Heroes and mentors: WOT vs HP

This essay contains spoilers to both Wheel of Time and Harry Potter.

A crucial element in epic fantasy is the relationship between the hero and his or her mentor. As the typical fantasy hero is unaware of his importance and hence lacks the experience required for his quest, the hero is in need of some guidance from a wise man or woman. However, the mentor disappears when the hero has to face his destiny.

In this essay I will compare the hero/mentor relations in two popular fantasy series: Wheel of Time and Harry Potter. In the latter Harry is the hero and Dumbledore his mentor. In WOT these roles are taken by respectively Rand al’Thor and Moiraine Damodred.

Though Dumbledore and Moiraine play a similar role, their relationship with their respective heroes is quite different. Both characters are primarily driven by their desire to vanquish the embodiment of evil (Voldemort respectively the Dark One).

Dumbledore’s relation with Harry is, at least in the first four books, more than just good. In fact Harry adores his headmaster. However, Harry’s loyalty is quite remarkable if you think about it.

In the Philospher’s Stone there’s little interaction between Harry and Dumbledore. There are only two cases where both have a direct converation with each other, the one in scene with the Mirror of Erised and at the end when Harry is at the hospital wing after having fought Voldemort. In the Chambers of Secrets they speak each other only thrice and yet Harry shows complete loyalty to Dumbledore when he meets Tom Riddle.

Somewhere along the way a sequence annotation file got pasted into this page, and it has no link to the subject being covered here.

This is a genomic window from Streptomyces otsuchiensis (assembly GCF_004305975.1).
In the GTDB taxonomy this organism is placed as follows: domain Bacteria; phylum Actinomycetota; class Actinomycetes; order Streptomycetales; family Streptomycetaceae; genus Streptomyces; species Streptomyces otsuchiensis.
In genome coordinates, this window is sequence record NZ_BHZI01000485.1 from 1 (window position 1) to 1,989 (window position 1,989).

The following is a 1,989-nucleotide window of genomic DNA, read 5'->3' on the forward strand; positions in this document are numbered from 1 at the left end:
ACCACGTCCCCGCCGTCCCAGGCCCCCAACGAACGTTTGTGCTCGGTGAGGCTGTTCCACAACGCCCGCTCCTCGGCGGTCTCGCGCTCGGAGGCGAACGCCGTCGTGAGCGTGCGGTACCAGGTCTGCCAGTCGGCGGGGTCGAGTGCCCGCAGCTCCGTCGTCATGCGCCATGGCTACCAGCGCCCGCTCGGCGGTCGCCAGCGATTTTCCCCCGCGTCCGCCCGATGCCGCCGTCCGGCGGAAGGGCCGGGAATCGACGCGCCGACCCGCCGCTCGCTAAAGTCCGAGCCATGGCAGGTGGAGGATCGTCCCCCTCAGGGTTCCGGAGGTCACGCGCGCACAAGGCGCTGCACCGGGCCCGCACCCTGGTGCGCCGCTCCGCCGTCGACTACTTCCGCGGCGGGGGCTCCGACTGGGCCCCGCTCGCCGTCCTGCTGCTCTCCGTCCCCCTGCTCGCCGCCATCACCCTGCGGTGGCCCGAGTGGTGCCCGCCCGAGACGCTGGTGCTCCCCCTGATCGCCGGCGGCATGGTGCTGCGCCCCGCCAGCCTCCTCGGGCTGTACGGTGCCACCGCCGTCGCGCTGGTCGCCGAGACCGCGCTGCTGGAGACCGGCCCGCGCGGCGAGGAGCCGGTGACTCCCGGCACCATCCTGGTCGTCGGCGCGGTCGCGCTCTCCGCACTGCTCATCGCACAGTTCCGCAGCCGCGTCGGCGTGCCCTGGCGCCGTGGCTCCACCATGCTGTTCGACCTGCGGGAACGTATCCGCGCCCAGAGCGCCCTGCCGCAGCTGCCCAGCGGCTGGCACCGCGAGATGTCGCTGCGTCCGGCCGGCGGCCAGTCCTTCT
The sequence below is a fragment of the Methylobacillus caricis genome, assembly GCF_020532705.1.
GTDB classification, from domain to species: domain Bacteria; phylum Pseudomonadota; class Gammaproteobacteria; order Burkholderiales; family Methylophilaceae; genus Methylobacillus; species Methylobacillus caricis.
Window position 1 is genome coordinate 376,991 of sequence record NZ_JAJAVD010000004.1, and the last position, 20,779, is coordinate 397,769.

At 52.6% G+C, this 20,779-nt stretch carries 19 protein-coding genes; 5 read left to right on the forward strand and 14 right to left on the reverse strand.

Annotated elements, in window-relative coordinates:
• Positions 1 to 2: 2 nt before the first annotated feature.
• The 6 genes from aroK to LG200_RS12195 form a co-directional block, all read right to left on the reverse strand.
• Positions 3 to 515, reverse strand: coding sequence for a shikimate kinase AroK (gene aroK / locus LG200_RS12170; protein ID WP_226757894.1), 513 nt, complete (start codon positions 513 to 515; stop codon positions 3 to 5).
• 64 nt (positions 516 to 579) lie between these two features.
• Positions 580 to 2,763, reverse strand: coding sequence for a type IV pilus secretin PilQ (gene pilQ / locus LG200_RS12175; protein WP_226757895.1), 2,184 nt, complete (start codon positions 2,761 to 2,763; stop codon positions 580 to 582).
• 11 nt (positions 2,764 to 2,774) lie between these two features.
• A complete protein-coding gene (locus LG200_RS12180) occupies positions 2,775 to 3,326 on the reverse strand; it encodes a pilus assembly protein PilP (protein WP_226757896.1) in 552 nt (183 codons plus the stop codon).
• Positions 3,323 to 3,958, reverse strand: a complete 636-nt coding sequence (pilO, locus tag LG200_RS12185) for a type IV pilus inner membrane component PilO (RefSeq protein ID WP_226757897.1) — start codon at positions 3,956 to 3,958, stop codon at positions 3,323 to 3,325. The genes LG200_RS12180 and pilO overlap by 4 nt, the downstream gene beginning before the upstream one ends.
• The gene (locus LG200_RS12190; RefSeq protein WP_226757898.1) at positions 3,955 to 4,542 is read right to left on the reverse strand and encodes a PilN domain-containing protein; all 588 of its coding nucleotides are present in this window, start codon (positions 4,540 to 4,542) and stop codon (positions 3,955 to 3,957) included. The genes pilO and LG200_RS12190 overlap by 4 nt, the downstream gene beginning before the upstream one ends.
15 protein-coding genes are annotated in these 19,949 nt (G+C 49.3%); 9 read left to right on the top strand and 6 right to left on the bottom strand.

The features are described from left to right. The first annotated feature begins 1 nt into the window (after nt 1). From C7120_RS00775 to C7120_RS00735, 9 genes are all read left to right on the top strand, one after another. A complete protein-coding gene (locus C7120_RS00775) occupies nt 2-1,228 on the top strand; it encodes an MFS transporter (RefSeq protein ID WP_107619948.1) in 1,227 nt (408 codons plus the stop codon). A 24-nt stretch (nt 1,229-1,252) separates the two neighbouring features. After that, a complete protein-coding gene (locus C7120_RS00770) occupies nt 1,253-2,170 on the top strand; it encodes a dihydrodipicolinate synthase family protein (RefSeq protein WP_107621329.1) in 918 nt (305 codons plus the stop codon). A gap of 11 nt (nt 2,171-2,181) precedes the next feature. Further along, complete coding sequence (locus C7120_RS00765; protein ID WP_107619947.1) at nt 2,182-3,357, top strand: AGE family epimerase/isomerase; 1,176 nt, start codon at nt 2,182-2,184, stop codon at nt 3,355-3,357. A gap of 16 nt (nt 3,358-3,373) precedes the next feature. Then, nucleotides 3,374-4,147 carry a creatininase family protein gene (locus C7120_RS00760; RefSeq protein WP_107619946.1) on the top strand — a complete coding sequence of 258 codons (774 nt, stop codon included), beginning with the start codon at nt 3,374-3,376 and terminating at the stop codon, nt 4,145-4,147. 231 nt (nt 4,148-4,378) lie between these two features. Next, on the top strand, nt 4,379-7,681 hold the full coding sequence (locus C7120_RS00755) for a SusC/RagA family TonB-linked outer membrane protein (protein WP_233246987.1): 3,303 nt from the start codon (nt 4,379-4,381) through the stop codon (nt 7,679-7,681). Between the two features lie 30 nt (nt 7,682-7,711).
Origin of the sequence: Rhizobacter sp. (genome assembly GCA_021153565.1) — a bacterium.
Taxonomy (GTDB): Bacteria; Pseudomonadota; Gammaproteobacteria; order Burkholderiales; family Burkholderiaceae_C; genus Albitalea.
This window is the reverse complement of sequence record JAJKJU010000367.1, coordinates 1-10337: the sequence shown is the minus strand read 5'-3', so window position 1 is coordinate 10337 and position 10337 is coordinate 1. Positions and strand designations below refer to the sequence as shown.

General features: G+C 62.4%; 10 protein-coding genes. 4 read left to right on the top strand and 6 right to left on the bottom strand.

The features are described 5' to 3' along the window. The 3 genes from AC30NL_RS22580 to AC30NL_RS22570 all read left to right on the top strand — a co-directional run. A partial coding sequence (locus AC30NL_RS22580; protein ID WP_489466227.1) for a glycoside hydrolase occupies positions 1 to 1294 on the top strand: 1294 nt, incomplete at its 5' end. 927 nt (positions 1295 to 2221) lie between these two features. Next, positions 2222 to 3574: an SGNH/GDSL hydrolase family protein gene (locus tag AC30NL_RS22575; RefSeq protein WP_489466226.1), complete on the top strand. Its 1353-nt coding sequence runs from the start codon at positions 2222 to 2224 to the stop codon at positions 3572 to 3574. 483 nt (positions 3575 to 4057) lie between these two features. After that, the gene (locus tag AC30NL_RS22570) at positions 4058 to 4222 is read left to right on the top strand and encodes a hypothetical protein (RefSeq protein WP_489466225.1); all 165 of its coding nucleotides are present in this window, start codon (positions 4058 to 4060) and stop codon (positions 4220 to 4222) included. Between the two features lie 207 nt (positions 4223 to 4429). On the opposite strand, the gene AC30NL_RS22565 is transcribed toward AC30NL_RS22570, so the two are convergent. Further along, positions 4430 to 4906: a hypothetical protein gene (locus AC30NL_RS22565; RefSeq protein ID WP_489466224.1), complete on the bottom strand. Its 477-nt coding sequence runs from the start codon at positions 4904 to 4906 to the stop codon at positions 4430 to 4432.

Though Harry has numerous reasons to question Dumbledore’s decisions, it is not until to the Order of the Phoenix he develops a more critical attitude towards his headmaster. It seems that Harry’s opinion of Dumbledore is mostly due to the latter’s reputation, not the least because Hagrid’s almost literal worship of Hogwarts’ headmaster.

In contrast Rand’s relation with Moiraine is rifled with tension from the start. Though she earns some credits by saving Rand’s father from lethal injuries, their relationship remains cool. And as the story progresses, Rand and Moiraine became even more hostile to each other and hits its very bottom in the Shadow Rising. Though they finally reach an agreement in the Fires of Heaven, it is more a truce than friendship.

Their strained relationship is not because Rand hates Moiraine as a person, but he hates the way she is pushing him in a direction she believes is the right one. He does not like to be told what to do and in addition he is reluctant to accept he is the Dragon Reborn and hence destined to save the world.

Dumbledore, however, is as manipulative as Moiraine as we find out in Snape’s memories in the Deathly Hallows. Like Moiraine, Dumbledore sees Harry primarily as a mean to get rid of Voldemort once and for all, this is not to say he does not care about Harry as a person, but that is of secondary importance.

So why does Harry accept Dumbledore as mentor almost blindly, whereas Rand spends much effort to get rid of Moiraine? I believe there are a few explanations.

First of all, Dumbledore has unlike Moiraine over fifty years experience as a teacher and consequently he quite understands how teenagers such as Harry think. More generally, Dumbledore has a far better understanding of human psychology than Moiraine does. Therefore he is better capable to steer Harry in the direction he wants.

For instance, Dumbledore wisely takes some distance from Harry and leave the more day-to-day aspects of his education to McGonagall and to lesser extent, Snape. This prevent friction between Harry and Dumbledore. Of course, the setting of Hogwarts makes this easy to do, a luxury not available to Moiraine.